Conducted By Adam Ames
TGP is proud to offer an interview with the great folks at CDProjeckt RED, developers of the RPG sensation, The Witcher 2. You will read about their views on PC development, DRM, piracy, modding, the lack of a demo and much more.
Please tell us a little bit about yourself and your role with the development of The Witcher 2.
John Mamais, Executive Producer and Head of Production at CPDR. I manage the team and make sure we execute on the vision on time and in budget.
How did you get started in developing PC games?
I started at the bottom as Production Assistant at a small studio about 15 years ago.
A criticism of The Witcher 2 was the lack of a tutorial helping the user become comfortable with the controls which lead to some bashing you for creating a devilishly difficult game. How do you respond to these accusations?
We set out to create a challenging game but in hindsight we should have also built a more robust tutorial system. We’ll make up for that in version 2.0
Were there any challenges you faced in ensuring The Witcher 2 would run on the various PC system configurations?
Certainly many challenges considering all the possible hardware configurations but we had some help from Intel, Nvidia, AMD, and our publishers from their compatibility labs to work out the bugs. Nvidia and AMD also made some great updates for their drivers to help support the Witcher2.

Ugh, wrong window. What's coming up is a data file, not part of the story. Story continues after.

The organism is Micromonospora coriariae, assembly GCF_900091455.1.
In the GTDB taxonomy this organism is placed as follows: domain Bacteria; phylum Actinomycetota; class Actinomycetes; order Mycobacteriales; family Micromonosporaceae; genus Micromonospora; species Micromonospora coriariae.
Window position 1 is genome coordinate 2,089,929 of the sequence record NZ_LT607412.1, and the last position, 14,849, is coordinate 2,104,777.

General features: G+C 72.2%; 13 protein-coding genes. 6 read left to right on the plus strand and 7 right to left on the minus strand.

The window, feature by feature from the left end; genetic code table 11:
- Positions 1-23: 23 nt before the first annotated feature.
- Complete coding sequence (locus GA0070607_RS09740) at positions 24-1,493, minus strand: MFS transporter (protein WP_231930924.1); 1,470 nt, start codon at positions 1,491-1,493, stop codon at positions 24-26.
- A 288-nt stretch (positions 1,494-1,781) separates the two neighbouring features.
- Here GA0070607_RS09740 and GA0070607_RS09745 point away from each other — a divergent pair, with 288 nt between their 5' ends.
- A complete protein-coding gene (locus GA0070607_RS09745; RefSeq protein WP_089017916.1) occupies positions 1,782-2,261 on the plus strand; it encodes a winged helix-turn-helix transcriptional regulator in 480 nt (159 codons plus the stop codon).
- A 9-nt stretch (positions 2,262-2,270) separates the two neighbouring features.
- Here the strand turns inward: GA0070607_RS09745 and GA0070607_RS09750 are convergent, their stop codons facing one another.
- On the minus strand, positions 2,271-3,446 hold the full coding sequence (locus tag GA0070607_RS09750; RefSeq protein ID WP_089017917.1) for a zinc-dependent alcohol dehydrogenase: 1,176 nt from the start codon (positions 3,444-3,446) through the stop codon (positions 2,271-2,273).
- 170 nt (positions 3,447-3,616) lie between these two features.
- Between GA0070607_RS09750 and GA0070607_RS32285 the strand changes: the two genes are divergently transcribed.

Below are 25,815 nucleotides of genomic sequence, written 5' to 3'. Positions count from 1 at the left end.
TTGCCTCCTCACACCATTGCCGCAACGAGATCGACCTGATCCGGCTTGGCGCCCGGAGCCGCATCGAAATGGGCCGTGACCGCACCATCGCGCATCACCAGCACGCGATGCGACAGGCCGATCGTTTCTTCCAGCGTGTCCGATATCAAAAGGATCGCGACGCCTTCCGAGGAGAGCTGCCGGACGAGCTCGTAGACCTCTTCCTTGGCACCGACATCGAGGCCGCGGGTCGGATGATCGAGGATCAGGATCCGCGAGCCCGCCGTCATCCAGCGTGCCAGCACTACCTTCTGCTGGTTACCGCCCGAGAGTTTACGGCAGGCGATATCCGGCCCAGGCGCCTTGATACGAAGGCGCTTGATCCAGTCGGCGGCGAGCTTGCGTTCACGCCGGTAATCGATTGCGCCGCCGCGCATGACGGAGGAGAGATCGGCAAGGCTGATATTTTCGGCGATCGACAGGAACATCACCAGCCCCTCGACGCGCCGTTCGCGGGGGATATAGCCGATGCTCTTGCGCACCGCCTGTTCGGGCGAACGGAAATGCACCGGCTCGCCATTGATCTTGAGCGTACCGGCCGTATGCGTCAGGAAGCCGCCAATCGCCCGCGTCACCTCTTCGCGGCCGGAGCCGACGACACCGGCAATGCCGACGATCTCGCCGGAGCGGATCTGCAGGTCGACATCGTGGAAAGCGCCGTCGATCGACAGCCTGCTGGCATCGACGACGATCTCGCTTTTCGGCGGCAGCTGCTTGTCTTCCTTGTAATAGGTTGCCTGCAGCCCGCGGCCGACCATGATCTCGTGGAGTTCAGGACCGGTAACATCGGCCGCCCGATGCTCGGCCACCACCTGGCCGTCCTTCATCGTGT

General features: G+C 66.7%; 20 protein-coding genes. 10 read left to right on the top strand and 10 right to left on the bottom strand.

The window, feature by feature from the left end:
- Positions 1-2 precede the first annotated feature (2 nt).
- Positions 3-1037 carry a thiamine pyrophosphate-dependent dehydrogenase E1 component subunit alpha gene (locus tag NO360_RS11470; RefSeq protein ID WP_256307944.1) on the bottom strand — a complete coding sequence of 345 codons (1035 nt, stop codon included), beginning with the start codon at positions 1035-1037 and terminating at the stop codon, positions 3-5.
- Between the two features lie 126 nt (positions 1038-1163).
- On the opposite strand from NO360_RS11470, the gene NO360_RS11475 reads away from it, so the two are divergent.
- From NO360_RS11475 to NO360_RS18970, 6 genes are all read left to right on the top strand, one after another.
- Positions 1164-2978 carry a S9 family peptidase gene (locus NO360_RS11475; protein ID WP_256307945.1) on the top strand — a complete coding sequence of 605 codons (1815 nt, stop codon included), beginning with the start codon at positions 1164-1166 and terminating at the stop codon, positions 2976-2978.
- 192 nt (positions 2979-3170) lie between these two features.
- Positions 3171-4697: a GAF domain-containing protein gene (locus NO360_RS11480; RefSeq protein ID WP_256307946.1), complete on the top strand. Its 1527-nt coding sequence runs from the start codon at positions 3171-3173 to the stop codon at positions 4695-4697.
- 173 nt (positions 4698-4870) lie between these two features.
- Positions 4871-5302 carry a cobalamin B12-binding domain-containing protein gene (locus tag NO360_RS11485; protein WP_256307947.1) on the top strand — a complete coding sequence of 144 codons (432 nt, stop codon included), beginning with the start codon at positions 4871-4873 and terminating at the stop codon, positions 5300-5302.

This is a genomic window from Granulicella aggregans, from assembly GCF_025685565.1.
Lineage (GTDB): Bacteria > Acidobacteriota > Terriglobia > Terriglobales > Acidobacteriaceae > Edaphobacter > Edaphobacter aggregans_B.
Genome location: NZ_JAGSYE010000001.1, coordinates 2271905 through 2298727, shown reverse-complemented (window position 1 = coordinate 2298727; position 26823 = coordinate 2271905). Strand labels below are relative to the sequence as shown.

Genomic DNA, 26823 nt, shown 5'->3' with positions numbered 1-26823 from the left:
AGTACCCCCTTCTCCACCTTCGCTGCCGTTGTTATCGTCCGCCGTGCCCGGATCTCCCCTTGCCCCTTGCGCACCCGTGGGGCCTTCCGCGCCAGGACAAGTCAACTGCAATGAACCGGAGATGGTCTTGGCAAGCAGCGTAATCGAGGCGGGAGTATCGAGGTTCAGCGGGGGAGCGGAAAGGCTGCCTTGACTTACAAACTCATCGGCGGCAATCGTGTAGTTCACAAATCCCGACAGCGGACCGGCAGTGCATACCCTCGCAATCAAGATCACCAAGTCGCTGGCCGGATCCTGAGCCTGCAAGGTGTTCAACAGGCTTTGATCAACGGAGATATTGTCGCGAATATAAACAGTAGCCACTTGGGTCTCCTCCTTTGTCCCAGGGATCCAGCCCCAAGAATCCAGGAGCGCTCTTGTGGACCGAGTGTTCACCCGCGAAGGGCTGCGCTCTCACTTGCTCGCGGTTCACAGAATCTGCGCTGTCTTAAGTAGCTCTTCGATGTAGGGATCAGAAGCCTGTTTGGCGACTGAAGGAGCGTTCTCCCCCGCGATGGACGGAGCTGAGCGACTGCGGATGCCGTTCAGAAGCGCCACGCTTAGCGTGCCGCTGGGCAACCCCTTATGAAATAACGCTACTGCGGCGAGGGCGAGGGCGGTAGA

Outside of creating the game itself, what is the toughest aspect of being an PC games developer?
Becoming a multiplatform games developer 😉
Please talk about your decision to pull DRM from the retail version of The Witcher 2. Also, what are your thoughts on how the PC gaming industry as a whole are dealing with the problem of intrusive DRM and piracy?
DRM really punishes the actual consumer more than the pirate. It disrupts the experience due to the extra installation requirements and can potentially cause some performance issues in the game depending on how deeply embedded the safeties are placed in the game. Also generally all forms of DRM are cracked day1 of the release. In addition its implementation creates extra work for the development team in the critical closing stages of the game. Our decision to remove it quickly came after an onslaught of complaints about activation issues and performance hits. In regards to the industry, some piracy can be mitigated by games that require constant or even intermittent connectivity to the internet. But anything can essentially be cracked and played offline or with private server hacks.
How do you feel about the digital distribution platform as a whole?
Thinks it’s great and it allows many indies to get their games on the market.
Please discuss your decision not to release a demo for The Witcher 2.
Demos don’t work well for all game genres – especially RPG games like the Witcher which require some significant investment in time to really understand the game and get into it. A short demo wouldn’t have really done the game justice.